Kirsty Thorpe, the Education Officer in Science and Technology at the Catholic Schools Office, said that she and fellow Education Officers John Hession and Dave Ella were passionate about helping the students learn more about the relationships between people and their local environment.
Kirsty was a teacher at St Kieran’s Catholic School in Manly Vale for eight years before beginning her role as an Education Officer, and said that the role has been an exciting challenge.
“As an Education Officer, it has been a great privilege to help teachers realise their own passion for Science and Technology and pass this onto their students,” she said.
The Stage Three students explored the bush at Manly Dam and looked at the effect humans have on the natural world.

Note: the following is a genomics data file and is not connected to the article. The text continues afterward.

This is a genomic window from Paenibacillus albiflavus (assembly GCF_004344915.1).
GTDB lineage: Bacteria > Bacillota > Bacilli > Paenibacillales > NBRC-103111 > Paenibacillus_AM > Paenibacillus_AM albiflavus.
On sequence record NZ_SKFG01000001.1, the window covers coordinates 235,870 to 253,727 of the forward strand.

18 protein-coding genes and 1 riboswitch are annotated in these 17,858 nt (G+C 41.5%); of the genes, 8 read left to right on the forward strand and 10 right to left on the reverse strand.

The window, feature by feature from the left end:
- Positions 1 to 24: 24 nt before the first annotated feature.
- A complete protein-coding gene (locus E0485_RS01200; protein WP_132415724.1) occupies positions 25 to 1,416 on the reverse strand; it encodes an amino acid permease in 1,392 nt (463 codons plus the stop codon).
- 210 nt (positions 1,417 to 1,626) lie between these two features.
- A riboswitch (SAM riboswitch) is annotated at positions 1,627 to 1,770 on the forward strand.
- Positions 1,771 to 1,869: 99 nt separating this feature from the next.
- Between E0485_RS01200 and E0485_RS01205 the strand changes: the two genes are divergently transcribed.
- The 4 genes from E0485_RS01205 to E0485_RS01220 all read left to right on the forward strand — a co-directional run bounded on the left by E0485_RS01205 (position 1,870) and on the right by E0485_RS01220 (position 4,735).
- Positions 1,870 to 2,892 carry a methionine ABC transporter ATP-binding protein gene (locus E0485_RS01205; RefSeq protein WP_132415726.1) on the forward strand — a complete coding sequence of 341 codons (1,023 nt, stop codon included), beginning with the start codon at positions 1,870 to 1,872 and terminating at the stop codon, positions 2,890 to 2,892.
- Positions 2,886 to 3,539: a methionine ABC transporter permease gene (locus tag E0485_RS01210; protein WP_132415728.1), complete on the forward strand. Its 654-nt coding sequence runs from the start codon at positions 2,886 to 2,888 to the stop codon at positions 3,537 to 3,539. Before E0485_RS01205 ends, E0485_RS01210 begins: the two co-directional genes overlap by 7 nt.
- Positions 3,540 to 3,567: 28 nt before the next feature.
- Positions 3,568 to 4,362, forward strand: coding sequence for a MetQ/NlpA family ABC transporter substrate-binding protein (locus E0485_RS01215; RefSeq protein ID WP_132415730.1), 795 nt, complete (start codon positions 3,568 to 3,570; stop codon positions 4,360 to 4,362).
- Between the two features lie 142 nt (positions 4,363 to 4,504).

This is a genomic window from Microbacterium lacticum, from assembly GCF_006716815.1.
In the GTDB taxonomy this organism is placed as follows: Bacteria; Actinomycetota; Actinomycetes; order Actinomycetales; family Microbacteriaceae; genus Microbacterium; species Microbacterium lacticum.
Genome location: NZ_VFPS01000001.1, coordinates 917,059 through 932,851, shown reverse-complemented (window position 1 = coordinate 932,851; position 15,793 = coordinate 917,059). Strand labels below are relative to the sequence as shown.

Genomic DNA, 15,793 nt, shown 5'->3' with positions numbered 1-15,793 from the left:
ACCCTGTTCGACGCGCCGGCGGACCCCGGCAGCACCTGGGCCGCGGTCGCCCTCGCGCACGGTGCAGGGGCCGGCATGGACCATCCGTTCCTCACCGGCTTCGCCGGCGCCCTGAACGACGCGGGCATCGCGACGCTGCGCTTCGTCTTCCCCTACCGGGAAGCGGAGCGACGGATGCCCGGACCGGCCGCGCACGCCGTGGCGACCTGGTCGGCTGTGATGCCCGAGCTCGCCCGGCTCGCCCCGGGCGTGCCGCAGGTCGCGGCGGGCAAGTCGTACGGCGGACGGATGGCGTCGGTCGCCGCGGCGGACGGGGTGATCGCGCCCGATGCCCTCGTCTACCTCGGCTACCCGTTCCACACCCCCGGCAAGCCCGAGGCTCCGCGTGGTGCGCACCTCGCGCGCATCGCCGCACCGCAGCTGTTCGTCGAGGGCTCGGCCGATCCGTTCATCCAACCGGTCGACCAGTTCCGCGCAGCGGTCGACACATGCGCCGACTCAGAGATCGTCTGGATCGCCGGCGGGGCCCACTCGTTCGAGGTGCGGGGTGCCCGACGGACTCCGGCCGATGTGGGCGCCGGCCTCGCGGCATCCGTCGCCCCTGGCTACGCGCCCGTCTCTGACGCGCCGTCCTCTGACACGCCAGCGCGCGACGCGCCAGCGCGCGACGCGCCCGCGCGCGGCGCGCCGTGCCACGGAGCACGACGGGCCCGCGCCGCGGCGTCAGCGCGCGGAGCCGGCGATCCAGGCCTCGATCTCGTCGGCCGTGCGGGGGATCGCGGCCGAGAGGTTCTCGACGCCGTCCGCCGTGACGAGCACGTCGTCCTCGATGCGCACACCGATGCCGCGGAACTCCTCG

Zara, one of the students, said that the experience had deepened her understanding of indigenous culture. “I was able to witness and familiarise myself with the land as I attempted to make connections between my prior knowledge of the indigenous culture and my own understanding of the land, animals and natural surroundings,” she said.
“I learnt the importance of the sacred sites and the phenomenal impact that today’s recreational activities have on our bush environment.”
The students tested for pollution levels in the dam and looked at the effect humans have on the natural world.